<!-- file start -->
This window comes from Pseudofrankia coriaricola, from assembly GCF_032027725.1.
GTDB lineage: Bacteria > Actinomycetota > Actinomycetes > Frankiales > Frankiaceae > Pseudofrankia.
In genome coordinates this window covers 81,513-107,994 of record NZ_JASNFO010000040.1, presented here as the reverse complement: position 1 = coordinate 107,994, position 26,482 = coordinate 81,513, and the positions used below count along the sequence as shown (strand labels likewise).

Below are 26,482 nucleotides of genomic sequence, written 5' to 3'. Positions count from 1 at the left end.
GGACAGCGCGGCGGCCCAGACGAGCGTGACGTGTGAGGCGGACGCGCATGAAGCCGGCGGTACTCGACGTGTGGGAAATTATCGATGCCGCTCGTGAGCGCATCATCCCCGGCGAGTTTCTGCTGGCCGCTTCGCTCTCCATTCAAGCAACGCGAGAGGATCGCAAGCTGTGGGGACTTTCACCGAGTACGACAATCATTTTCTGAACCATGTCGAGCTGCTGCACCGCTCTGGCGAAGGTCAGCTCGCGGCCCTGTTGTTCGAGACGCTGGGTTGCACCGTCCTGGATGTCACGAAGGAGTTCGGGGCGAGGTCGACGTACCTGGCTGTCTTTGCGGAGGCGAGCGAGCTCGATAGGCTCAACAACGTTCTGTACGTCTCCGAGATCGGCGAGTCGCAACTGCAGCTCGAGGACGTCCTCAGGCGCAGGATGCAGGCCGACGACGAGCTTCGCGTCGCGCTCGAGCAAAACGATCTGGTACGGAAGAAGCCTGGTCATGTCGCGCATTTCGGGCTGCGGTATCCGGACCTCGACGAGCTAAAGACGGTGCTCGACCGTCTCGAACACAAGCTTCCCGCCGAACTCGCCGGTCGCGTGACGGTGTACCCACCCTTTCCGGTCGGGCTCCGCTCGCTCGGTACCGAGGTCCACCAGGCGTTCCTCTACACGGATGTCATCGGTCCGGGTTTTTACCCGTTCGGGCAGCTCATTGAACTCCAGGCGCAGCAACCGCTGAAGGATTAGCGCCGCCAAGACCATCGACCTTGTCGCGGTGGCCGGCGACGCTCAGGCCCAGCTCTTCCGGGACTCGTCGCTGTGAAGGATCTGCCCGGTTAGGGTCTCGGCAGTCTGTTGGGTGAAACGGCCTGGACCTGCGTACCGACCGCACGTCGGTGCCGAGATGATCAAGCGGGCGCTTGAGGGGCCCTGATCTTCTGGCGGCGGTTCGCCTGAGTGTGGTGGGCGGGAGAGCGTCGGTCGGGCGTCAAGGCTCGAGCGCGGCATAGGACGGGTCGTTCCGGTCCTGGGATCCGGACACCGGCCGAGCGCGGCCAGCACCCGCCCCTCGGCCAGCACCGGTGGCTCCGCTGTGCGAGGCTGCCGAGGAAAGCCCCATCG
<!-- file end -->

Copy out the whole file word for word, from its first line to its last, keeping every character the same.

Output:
This window comes from Pseudofrankia coriaricola, from assembly GCF_032027725.1.
GTDB lineage: Bacteria > Actinomycetota > Actinomycetes > Frankiales > Frankiaceae > Pseudofrankia.
In genome coordinates this window covers 81,513-107,994 of record NZ_JASNFO010000040.1, presented here as the reverse complement: position 1 = coordinate 107,994, position 26,482 = coordinate 81,513, and the positions used below count along the sequence as shown (strand labels likewise).

Below are 26,482 nucleotides of genomic sequence, written 5' to 3'. Positions count from 1 at the left end.
GGACAGCGCGGCGGCCCAGACGAGCGTGACGTGTGAGGCGGACGCGCATGAAGCCGGCGGTACTCGACGTGTGGGAAATTATCGATGCCGCTCGTGAGCGCATCATCCCCGGCGAGTTTCTGCTGGCCGCTTCGCTCTCCATTCAAGCAACGCGAGAGGATCGCAAGCTGTGGGGACTTTCACCGAGTACGACAATCATTTTCTGAACCATGTCGAGCTGCTGCACCGCTCTGGCGAAGGTCAGCTCGCGGCCCTGTTGTTCGAGACGCTGGGTTGCACCGTCCTGGATGTCACGAAGGAGTTCGGGGCGAGGTCGACGTACCTGGCTGTCTTTGCGGAGGCGAGCGAGCTCGATAGGCTCAACAACGTTCTGTACGTCTCCGAGATCGGCGAGTCGCAACTGCAGCTCGAGGACGTCCTCAGGCGCAGGATGCAGGCCGACGACGAGCTTCGCGTCGCGCTCGAGCAAAACGATCTGGTACGGAAGAAGCCTGGTCATGTCGCGCATTTCGGGCTGCGGTATCCGGACCTCGACGAGCTAAAGACGGTGCTCGACCGTCTCGAACACAAGCTTCCCGCCGAACTCGCCGGTCGCGTGACGGTGTACCCACCCTTTCCGGTCGGGCTCCGCTCGCTCGGTACCGAGGTCCACCAGGCGTTCCTCTACACGGATGTCATCGGTCCGGGTTTTTACCCGTTCGGGCAGCTCATTGAACTCCAGGCGCAGCAACCGCTGAAGGATTAGCGCCGCCAAGACCATCGACCTTGTCGCGGTGGCCGGCGACGCTCAGGCCCAGCTCTTCCGGGACTCGTCGCTGTGAAGGATCTGCCCGGTTAGGGTCTCGGCAGTCTGTTGGGTGAAACGGCCTGGACCTGCGTACCGACCGCACGTCGGTGCCGAGATGATCAAGCGGGCGCTTGAGGGGCCCTGATCTTCTGGCGGCGGTTCGCCTGAGTGTGGTGGGCGGGAGAGCGTCGGTCGGGCGTCAAGGCTCGAGCGCGGCATAGGACGGGTCGTTCCGGTCCTGGGATCCGGACACCGGCCGAGCGCGGCCAGCACCCGCCCCTCGGCCAGCACCGGTGGCTCCGCTGTGCGAGGCTGCCGAGGAAAGCCCCATCG